This feature will push Lively beyond dating to help users just generally meet new people. This trend is not one that’s limited to Lively. Top dating apps like Tinder, Bumble and others have also adopted friend-finding features as of late, as they become more like social networks. And Bumble is preparing to launch into professional networking in September, with the debut of BumbleBizz.
Shortly after, Bumble will roll out its own video support as well.
Announced in January, BumbleVID will allow users to share video “stories” on their profile. Bumble says it decided to hold the feature back because it would make more sense from an engineering perspective to launch it in the rebuilt app arriving this fall. That version of the app will support BumbleBizz, but will also introduce features that let you craft different profiles for dating, friends, and professional networking.
Similar to Snapchat and Instagram, Bumble will support short-form videos recorded live or in the past 24 hours, which can be either posted to your profile for all to see, or only shared with matches.
Also like Stories on other social apps, these videos will vanish in a day. However, a later version of the app will allow for a semi-permanent way to keep them. (More to come on that this fall.)
Again, Bumble’s interest in video has a lot to do with how the company feels the format will help users show more of themselves, which is the common thread between all the dating apps’ embrace of video.
“It’s more of a way to storytell, and express yourself beyond a photo,” explains Bumble co-founder CEO Whitney Wolfe, “but in a way that was native to how we in our audience already use social media video. We didn’t want to reinvent the wheel – we wanted to just take what was already working well in other platforms, and give them the opportunity to do that with people they don’t know yet, versus their friends,” she says.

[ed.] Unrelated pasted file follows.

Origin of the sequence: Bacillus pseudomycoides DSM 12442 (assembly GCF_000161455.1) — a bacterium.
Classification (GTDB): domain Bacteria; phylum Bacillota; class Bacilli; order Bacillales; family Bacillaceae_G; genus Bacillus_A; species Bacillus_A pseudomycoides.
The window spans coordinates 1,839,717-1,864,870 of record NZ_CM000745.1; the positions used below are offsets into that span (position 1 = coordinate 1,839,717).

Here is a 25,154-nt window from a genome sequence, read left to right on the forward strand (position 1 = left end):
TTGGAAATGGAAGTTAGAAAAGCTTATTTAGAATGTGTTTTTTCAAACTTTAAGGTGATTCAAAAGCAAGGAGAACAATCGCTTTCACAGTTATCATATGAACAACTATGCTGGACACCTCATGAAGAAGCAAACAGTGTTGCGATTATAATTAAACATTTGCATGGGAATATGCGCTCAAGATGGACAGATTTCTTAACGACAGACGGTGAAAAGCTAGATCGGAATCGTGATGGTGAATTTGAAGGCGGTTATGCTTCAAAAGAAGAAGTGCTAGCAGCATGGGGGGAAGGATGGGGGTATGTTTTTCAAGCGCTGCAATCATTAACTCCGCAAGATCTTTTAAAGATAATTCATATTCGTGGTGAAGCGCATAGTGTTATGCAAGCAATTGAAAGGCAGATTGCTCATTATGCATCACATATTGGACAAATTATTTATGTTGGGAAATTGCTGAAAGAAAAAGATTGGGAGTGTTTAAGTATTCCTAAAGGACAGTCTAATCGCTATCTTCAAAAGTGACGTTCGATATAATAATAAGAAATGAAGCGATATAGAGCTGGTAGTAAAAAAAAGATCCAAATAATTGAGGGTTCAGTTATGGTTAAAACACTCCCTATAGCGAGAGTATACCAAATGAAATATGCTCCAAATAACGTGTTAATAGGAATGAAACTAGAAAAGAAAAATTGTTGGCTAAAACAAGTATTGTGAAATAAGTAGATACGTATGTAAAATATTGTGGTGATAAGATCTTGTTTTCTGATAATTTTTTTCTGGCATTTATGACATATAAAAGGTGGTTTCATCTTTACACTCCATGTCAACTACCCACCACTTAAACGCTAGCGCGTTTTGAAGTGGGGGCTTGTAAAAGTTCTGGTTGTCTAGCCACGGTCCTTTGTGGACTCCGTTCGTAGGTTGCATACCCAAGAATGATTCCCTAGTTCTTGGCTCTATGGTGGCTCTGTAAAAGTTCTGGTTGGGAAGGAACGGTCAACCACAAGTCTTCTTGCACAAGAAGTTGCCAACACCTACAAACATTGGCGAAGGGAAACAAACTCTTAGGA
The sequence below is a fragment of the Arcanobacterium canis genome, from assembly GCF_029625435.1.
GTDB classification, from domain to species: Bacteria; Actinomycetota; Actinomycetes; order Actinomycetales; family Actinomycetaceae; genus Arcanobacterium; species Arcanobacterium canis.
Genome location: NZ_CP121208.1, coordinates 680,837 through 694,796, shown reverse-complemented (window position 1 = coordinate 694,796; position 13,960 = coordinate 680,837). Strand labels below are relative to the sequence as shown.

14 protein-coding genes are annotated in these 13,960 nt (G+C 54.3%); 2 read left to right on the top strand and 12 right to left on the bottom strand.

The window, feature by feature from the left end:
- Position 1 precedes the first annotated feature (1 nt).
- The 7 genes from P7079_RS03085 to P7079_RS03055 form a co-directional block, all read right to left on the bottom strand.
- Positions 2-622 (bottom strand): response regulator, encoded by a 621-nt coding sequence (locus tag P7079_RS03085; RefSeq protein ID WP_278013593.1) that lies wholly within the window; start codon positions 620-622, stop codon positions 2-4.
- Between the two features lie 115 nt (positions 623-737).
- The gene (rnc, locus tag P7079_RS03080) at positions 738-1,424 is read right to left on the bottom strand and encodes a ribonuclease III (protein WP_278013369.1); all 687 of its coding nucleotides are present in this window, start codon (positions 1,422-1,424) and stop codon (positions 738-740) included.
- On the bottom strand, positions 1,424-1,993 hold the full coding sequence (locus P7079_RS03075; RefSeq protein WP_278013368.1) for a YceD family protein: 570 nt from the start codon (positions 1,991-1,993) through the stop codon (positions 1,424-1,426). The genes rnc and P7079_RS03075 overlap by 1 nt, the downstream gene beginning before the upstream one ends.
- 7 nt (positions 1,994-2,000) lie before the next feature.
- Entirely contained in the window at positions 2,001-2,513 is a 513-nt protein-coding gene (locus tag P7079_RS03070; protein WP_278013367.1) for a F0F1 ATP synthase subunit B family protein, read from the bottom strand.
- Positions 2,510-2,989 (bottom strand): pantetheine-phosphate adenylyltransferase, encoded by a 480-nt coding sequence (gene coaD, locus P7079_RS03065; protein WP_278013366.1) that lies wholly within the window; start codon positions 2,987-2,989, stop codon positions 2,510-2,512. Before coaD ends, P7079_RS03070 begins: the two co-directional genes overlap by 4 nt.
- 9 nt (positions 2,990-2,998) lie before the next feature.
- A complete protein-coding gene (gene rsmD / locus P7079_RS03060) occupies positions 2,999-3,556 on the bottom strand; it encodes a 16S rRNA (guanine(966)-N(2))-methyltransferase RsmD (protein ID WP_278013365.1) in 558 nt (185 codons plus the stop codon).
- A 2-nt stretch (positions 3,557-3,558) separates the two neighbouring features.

But these newer dating apps like Lively, Bumble and Hinge aren’t alone in making video a key feature in their updated user experiences. Even longtime dating giant Match.com is getting into the video game.
The company this week announced its plans for a Stories feature, too. In Match’s case, the stories can stretch to 60 seconds, as compared with Bumble’s 10-second videos, for example. And they’re meant to be a combination of photos and videos, similar to what’s available on Lively. Plus, you can narrate the content if you’d like, to describe the imagery you’re showing.
“It gives people flexibility,” Match CEO Mandy Ginsberg explained earlier in an interview with Mashable. “Hearing someone talk about their photo is far better than just seeing the photo. Seeing a video and hearing their voice is, I think, the holy grail in terms of figuring out your attraction.”
Match says Stories will launch into testing in the “coming weeks,” with a national rollout planned for later this year.
Video chat, however, is not on Match.com’s public roadmap, nor Bumble’s, nor Hinge’s.
This is likely because of the additional overhead that comes with allowing users to chat live, not only from a product and engineering standpoint, but also from a community safety perspective. It also may not be necessary – after all, if two people enjoy chatting with each other a lot, what usually comes next is a request along the lines of, “let’s get off this app.”
Lively’s video chat launches tomorrow, around 9 AM PT. Hinge’s video is live now. Match and Bumble will roll out video later this year.